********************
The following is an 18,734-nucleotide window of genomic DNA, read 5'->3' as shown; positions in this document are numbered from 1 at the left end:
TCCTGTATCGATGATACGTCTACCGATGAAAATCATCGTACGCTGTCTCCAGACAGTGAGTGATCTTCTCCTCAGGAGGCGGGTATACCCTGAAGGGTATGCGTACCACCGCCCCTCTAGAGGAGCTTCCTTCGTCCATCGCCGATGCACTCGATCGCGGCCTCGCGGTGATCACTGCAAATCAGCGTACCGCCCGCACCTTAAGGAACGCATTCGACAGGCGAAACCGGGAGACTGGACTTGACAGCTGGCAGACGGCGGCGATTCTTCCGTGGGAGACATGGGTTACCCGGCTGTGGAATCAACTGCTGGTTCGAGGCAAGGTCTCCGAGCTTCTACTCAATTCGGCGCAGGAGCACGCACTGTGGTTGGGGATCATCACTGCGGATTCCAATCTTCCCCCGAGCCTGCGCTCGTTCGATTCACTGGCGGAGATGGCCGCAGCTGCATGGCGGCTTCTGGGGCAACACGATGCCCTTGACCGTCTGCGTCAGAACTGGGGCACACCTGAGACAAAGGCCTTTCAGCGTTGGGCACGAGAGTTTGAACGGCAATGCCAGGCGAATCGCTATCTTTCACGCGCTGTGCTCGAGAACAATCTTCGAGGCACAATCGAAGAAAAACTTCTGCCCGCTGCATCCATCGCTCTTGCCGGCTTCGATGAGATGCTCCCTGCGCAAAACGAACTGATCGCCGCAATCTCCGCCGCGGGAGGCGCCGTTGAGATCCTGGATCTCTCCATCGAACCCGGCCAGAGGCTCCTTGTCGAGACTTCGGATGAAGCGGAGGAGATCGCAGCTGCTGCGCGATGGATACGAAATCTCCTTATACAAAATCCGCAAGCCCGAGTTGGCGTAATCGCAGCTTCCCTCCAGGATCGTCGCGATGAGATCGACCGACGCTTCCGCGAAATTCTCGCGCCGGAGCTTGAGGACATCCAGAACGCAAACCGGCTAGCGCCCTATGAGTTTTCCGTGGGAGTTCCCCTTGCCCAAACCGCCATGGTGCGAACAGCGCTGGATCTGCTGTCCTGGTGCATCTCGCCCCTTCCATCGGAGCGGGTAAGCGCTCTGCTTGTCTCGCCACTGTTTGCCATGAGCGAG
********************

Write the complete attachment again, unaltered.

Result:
The following is an 18,734-nucleotide window of genomic DNA, read 5'->3' as shown; positions in this document are numbered from 1 at the left end:
TCCTGTATCGATGATACGTCTACCGATGAAAATCATCGTACGCTGTCTCCAGACAGTGAGTGATCTTCTCCTCAGGAGGCGGGTATACCCTGAAGGGTATGCGTACCACCGCCCCTCTAGAGGAGCTTCCTTCGTCCATCGCCGATGCACTCGATCGCGGCCTCGCGGTGATCACTGCAAATCAGCGTACCGCCCGCACCTTAAGGAACGCATTCGACAGGCGAAACCGGGAGACTGGACTTGACAGCTGGCAGACGGCGGCGATTCTTCCGTGGGAGACATGGGTTACCCGGCTGTGGAATCAACTGCTGGTTCGAGGCAAGGTCTCCGAGCTTCTACTCAATTCGGCGCAGGAGCACGCACTGTGGTTGGGGATCATCACTGCGGATTCCAATCTTCCCCCGAGCCTGCGCTCGTTCGATTCACTGGCGGAGATGGCCGCAGCTGCATGGCGGCTTCTGGGGCAACACGATGCCCTTGACCGTCTGCGTCAGAACTGGGGCACACCTGAGACAAAGGCCTTTCAGCGTTGGGCACGAGAGTTTGAACGGCAATGCCAGGCGAATCGCTATCTTTCACGCGCTGTGCTCGAGAACAATCTTCGAGGCACAATCGAAGAAAAACTTCTGCCCGCTGCATCCATCGCTCTTGCCGGCTTCGATGAGATGCTCCCTGCGCAAAACGAACTGATCGCCGCAATCTCCGCCGCGGGAGGCGCCGTTGAGATCCTGGATCTCTCCATCGAACCCGGCCAGAGGCTCCTTGTCGAGACTTCGGATGAAGCGGAGGAGATCGCAGCTGCTGCGCGATGGATACGAAATCTCCTTATACAAAATCCGCAAGCCCGAGTTGGCGTAATCGCAGCTTCCCTCCAGGATCGTCGCGATGAGATCGACCGACGCTTCCGCGAAATTCTCGCGCCGGAGCTTGAGGACATCCAGAACGCAAACCGGCTAGCGCCCTATGAGTTTTCCGTGGGAGTTCCCCTTGCCCAAACCGCCATGGTGCGAACAGCGCTGGATCTGCTGTCCTGGTGCATCTCGCCCCTTCCATCGGAGCGGGTAAGCGCTCTGCTTGTCTCGCCACTGTTTGCCATGAGCGAG